heart

Low-salt diets increase risk of stroke and heart disease, study says

Saturday, December 31, 2011 by: Elizabeth Walling
Tags: salt intake, diet, stroke

eTrust Pro Certified

Most Viewed Articles
Popular on Facebook
The five biggest lies about Ebola being pushed by government and mass media
White House admits staging fake vaccination operation to gather DNA from the public
Why does the CDC own a patent on Ebola 'invention?'
Ultraviolet light robot kills Ebola in two minutes; why doesn't every hospital have one of these?
EXCLUSIVE: Natural News tests flu vaccine for heavy metals, finds 25,000 times higher mercury level than EPA limit for water
Irrefutable proof we are all being sprayed with poison: 571 tons of toxic lead 'chemtrailed' into America's skies every year
Truvia sweetener a powerful pesticide; scientists shocked as fruit flies die in less than a week from eating GMO-derived erythritol
Russia taking McDonald's to court, threatens countrywide shutdown
Oregon man serving prison sentence for collecting rainwater on his own property
The best way to help your body protect itself against Ebola (or any virus or bacteria)
Senator who attacked Doctor Oz over dietary supplements received over $146,000 in campaign contributions from Big Pharma mega-retailer and Monsanto
Global warming data FAKED by government to fit climate change fictions
Healthy 12-year-old girl dies shortly after receiving HPV vaccine
Ebola outbreak may already be uncontrollable; Monsanto invests in Ebola treatment drug company as pandemic spreads
HOAX confirmed: Michelle Obama 'GMOs for children' campaign a parody of modern agricultural politics
Ben & Jerry's switches to non-GMO, Fair Trade ice cream ingredients
W.H.O. contradicts CDC, admits Ebola can spread via coughing, sneezing and by touching contaminated surfaces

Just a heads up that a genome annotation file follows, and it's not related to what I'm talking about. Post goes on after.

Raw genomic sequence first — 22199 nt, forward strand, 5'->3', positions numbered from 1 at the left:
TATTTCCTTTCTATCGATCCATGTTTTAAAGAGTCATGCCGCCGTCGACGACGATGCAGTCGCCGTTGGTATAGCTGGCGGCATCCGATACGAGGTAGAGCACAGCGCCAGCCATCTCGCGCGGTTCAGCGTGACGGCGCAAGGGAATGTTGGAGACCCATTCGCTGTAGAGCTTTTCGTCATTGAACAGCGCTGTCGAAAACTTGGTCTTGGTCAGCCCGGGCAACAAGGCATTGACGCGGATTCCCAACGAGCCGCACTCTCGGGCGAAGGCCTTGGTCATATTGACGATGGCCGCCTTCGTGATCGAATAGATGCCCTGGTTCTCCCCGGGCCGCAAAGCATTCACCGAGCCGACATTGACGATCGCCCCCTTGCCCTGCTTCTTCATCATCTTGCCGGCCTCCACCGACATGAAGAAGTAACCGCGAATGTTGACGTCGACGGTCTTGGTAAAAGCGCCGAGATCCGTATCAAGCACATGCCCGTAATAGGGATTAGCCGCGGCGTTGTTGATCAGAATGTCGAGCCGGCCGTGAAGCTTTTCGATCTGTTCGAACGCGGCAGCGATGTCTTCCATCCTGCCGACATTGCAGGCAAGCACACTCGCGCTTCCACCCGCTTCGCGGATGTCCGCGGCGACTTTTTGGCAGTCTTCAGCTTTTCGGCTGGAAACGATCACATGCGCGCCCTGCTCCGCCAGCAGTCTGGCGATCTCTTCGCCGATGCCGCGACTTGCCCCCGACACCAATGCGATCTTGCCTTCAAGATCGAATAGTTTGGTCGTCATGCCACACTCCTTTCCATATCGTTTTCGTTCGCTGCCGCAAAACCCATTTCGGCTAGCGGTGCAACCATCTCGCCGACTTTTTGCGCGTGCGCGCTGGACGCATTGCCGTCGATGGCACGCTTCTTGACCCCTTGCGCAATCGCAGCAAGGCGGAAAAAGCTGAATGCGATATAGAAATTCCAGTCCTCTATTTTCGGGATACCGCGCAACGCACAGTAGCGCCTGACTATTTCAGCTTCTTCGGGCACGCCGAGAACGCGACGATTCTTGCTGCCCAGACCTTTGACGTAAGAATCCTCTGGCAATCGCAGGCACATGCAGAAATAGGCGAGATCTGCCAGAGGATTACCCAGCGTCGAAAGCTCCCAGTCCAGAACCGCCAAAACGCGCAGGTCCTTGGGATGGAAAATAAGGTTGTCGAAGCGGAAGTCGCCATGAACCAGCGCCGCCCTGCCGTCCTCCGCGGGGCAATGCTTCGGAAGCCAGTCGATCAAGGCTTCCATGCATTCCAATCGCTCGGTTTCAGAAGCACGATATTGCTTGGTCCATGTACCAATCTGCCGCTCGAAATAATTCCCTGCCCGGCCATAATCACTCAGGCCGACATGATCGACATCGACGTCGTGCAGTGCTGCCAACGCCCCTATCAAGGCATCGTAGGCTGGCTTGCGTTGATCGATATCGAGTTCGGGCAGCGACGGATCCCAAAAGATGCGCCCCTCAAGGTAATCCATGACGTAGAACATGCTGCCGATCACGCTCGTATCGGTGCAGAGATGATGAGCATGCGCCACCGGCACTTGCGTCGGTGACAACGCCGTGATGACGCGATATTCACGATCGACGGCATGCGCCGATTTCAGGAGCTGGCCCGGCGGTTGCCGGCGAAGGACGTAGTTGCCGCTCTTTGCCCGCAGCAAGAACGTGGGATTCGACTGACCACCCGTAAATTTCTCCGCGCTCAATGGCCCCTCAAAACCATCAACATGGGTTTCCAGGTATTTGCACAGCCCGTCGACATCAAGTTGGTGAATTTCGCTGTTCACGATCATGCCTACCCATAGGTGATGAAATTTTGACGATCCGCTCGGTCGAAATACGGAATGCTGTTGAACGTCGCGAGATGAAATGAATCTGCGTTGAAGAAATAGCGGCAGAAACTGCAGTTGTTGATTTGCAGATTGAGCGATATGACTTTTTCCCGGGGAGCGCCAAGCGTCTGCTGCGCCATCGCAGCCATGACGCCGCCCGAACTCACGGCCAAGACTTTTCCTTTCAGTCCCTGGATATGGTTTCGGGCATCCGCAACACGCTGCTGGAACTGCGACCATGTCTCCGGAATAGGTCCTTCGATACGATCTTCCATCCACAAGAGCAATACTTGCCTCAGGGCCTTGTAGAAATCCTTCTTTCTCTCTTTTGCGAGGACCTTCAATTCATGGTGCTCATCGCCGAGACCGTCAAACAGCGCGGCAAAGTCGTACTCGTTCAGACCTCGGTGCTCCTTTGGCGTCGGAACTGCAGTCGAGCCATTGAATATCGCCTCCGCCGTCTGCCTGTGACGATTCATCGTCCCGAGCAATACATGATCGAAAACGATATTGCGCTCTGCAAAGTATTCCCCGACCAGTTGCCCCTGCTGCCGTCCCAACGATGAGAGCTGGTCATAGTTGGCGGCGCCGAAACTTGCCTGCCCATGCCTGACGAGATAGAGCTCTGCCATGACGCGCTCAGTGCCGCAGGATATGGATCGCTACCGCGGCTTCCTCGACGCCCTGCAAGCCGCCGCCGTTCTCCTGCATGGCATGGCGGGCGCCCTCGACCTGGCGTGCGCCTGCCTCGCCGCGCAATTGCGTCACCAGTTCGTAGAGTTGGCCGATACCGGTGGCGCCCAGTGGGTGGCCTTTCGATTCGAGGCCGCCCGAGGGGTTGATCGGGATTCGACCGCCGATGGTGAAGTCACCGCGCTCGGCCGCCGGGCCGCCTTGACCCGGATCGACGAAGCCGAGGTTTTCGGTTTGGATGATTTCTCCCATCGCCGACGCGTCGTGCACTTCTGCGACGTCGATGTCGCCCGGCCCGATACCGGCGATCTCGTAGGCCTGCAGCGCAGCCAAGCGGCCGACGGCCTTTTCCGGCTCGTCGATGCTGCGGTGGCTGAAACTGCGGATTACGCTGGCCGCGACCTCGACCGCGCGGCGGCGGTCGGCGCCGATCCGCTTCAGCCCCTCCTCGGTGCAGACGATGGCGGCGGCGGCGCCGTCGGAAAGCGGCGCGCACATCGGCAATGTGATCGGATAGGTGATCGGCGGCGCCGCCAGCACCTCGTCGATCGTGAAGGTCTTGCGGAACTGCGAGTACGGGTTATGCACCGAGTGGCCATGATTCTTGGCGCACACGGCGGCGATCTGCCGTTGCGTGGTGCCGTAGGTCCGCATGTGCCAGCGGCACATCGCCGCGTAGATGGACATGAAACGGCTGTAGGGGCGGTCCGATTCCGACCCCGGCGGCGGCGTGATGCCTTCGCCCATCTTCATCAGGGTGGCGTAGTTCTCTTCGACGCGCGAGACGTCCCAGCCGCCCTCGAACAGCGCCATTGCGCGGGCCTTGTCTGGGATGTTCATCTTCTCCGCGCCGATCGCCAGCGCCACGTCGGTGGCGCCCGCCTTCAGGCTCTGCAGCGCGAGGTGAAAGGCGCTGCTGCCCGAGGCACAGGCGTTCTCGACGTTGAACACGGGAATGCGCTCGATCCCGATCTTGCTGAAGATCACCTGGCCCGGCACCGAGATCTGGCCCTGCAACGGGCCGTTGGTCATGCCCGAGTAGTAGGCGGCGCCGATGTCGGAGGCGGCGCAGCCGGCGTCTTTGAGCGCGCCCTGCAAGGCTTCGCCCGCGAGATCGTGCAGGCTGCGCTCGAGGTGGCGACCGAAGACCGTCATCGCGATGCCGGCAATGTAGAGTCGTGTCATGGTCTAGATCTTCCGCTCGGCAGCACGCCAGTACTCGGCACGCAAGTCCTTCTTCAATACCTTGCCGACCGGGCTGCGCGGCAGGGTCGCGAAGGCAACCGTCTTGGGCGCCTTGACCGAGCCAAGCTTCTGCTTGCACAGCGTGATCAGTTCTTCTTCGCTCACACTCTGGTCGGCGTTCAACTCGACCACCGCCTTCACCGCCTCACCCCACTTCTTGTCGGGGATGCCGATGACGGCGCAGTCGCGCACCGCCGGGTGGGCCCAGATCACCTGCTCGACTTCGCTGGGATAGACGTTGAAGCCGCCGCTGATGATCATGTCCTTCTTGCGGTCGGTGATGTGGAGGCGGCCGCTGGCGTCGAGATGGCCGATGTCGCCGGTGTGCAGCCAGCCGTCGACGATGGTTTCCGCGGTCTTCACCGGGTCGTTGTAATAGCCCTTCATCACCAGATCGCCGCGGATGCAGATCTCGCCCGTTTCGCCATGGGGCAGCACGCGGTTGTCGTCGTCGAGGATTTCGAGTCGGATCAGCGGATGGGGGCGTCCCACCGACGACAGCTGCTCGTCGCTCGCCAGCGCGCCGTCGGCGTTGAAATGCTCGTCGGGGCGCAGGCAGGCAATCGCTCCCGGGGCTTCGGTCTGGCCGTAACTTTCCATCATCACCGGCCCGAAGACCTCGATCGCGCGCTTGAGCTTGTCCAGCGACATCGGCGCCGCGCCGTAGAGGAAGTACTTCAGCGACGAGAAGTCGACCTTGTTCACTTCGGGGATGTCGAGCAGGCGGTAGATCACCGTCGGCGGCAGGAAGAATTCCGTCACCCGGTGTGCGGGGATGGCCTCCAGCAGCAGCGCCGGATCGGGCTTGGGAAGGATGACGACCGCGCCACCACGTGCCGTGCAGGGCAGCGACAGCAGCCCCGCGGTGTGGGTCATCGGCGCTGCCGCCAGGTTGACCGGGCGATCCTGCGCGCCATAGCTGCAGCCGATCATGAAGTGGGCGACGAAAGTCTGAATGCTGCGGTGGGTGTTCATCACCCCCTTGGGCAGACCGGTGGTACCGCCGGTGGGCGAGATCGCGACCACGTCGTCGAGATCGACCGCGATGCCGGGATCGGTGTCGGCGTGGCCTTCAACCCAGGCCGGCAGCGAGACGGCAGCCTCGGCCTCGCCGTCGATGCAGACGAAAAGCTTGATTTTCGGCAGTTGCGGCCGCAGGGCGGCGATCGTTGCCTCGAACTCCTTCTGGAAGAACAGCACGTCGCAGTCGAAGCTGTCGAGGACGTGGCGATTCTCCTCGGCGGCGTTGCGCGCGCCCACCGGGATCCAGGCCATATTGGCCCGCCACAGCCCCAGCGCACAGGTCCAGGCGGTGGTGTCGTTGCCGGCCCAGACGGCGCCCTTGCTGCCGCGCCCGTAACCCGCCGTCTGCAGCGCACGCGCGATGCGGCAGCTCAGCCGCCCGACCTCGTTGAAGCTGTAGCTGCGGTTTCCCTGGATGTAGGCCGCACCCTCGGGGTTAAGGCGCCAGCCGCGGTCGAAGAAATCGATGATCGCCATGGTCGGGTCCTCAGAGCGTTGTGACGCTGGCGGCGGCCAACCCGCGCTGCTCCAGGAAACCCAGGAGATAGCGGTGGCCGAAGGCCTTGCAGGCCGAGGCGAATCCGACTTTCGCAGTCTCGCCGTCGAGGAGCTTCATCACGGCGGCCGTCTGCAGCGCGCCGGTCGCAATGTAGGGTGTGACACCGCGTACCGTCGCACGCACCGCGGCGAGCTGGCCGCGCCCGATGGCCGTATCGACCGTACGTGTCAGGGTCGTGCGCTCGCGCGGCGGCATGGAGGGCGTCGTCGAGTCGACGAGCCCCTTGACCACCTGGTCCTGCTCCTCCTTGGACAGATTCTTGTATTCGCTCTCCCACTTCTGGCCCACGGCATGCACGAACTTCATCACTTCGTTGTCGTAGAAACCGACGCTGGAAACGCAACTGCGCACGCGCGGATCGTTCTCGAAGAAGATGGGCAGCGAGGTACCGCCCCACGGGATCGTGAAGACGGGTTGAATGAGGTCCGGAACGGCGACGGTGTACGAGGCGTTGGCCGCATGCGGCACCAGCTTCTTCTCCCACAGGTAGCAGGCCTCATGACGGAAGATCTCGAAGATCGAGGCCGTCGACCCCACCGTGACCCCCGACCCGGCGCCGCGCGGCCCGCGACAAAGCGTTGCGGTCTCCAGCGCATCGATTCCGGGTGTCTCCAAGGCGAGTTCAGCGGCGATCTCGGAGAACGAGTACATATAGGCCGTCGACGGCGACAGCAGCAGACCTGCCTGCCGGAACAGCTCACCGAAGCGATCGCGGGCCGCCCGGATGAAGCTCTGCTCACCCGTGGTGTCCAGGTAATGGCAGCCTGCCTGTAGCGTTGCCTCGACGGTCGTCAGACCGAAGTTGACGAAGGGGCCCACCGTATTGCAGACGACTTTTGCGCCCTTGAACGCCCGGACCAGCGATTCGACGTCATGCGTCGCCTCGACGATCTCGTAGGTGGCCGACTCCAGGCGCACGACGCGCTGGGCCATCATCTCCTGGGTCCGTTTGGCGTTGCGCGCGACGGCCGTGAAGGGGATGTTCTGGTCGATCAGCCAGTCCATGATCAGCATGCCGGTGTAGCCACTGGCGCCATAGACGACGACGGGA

Elliot Rodger, like nearly all young killers, was taking psychiatric drugs (Xanax)
Delicious
(NaturalNews) For years we've been told to lower our salt intake for our health. Individuals at risk for heart attack are especially admonished to drop their salt intake as low as possible. As it turns out, this seemingly harmless recommendation is actually putting us at a higher risk for conditions like heart disease and stroke. Although salt has been construed as a vial substance responsible for ruining our heart health, new research says too little salt may be just as harmful as too much.

Salt Your Food... in Moderation

Researchers from McMaster University in Ontario looked at data from drug trials involving nearly 30,000 individuals who already had heart disease or diabetes. Participants in these trials had their sodium intake measured through urine analysis and were followed for an average of four to five years to record the incidence of heart-related hospitalizations and deaths.

After adjusting for factors like medications, weight, smoking and cholesterol levels, researchers found that too little salt is doing harm instead of good. Those who consumed between 4,000 and 6,000 milligrams of sodium per day--more than double the current recommendations--were at the least risk for heart disease and stroke.

People who ate a diet lower in salt didn't experience less risk, but more. Researchers found that people who consume 2,000 to 3,000 mg of sodium per day were actually 20 percent more likely to experience death or hospitalization related to heart conditions, compared to those consuming between 4,000 and 6,000 mg daily.